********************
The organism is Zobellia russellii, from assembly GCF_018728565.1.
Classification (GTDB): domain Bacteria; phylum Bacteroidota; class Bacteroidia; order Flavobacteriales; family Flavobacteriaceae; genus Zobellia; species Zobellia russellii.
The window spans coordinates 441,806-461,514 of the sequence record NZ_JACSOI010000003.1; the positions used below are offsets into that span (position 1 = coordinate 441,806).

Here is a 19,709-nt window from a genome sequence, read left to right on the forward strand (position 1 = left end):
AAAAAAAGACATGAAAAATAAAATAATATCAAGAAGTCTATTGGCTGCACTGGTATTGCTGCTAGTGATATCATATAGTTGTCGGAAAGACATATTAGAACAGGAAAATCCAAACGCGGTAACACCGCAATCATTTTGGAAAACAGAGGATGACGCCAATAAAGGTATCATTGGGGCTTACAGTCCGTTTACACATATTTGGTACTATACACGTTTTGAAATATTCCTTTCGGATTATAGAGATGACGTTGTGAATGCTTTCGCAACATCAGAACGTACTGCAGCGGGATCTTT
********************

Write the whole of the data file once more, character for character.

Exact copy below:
The organism is Zobellia russellii, from assembly GCF_018728565.1.
Classification (GTDB): domain Bacteria; phylum Bacteroidota; class Bacteroidia; order Flavobacteriales; family Flavobacteriaceae; genus Zobellia; species Zobellia russellii.
The window spans coordinates 441,806-461,514 of the sequence record NZ_JACSOI010000003.1; the positions used below are offsets into that span (position 1 = coordinate 441,806).

Here is a 19,709-nt window from a genome sequence, read left to right on the forward strand (position 1 = left end):
AAAAAAAGACATGAAAAATAAAATAATATCAAGAAGTCTATTGGCTGCACTGGTATTGCTGCTAGTGATATCATATAGTTGTCGGAAAGACATATTAGAACAGGAAAATCCAAACGCGGTAACACCGCAATCATTTTGGAAAACAGAGGATGACGCCAATAAAGGTATCATTGGGGCTTACAGTCCGTTTACACATATTTGGTACTATACACGTTTTGAAATATTCCTTTCGGATTATAGAGATGACGTTGTGAATGCTTTCGCAACATCAGAACGTACTGCAGCGGGATCTTT